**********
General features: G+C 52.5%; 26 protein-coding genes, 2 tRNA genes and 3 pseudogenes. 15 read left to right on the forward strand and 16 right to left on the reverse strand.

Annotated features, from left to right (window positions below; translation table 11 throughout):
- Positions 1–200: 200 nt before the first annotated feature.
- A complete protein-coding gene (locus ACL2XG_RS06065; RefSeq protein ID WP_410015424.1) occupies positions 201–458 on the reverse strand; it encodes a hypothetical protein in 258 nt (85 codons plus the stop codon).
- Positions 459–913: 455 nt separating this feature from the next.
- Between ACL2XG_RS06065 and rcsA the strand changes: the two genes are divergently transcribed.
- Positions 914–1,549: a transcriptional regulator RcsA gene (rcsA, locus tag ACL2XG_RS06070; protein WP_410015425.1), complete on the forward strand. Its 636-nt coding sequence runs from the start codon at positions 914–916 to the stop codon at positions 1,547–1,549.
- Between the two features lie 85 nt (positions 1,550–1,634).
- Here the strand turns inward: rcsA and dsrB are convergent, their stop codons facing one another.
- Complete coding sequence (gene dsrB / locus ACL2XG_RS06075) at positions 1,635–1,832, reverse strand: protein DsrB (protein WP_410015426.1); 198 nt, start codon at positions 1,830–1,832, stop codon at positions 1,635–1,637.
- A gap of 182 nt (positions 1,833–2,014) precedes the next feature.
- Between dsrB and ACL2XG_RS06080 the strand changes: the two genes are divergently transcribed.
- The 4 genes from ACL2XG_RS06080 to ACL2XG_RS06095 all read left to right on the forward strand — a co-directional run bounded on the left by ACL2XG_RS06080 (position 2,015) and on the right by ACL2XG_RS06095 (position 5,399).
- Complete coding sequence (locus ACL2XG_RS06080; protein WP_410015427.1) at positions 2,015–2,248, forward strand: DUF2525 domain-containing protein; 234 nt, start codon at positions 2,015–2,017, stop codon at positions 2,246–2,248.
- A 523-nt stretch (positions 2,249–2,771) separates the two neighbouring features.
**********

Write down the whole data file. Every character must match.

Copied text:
General features: G+C 52.5%; 26 protein-coding genes, 2 tRNA genes and 3 pseudogenes. 15 read left to right on the forward strand and 16 right to left on the reverse strand.

Annotated features, from left to right (window positions below; translation table 11 throughout):
- Positions 1–200: 200 nt before the first annotated feature.
- A complete protein-coding gene (locus ACL2XG_RS06065; RefSeq protein ID WP_410015424.1) occupies positions 201–458 on the reverse strand; it encodes a hypothetical protein in 258 nt (85 codons plus the stop codon).
- Positions 459–913: 455 nt separating this feature from the next.
- Between ACL2XG_RS06065 and rcsA the strand changes: the two genes are divergently transcribed.
- Positions 914–1,549: a transcriptional regulator RcsA gene (rcsA, locus tag ACL2XG_RS06070; protein WP_410015425.1), complete on the forward strand. Its 636-nt coding sequence runs from the start codon at positions 914–916 to the stop codon at positions 1,547–1,549.
- Between the two features lie 85 nt (positions 1,550–1,634).
- Here the strand turns inward: rcsA and dsrB are convergent, their stop codons facing one another.
- Complete coding sequence (gene dsrB / locus ACL2XG_RS06075) at positions 1,635–1,832, reverse strand: protein DsrB (protein WP_410015426.1); 198 nt, start codon at positions 1,830–1,832, stop codon at positions 1,635–1,637.
- A gap of 182 nt (positions 1,833–2,014) precedes the next feature.
- Between dsrB and ACL2XG_RS06080 the strand changes: the two genes are divergently transcribed.
- The 4 genes from ACL2XG_RS06080 to ACL2XG_RS06095 all read left to right on the forward strand — a co-directional run bounded on the left by ACL2XG_RS06080 (position 2,015) and on the right by ACL2XG_RS06095 (position 5,399).
- Complete coding sequence (locus ACL2XG_RS06080; protein WP_410015427.1) at positions 2,015–2,248, forward strand: DUF2525 domain-containing protein; 234 nt, start codon at positions 2,015–2,017, stop codon at positions 2,246–2,248.
- A 523-nt stretch (positions 2,249–2,771) separates the two neighbouring features.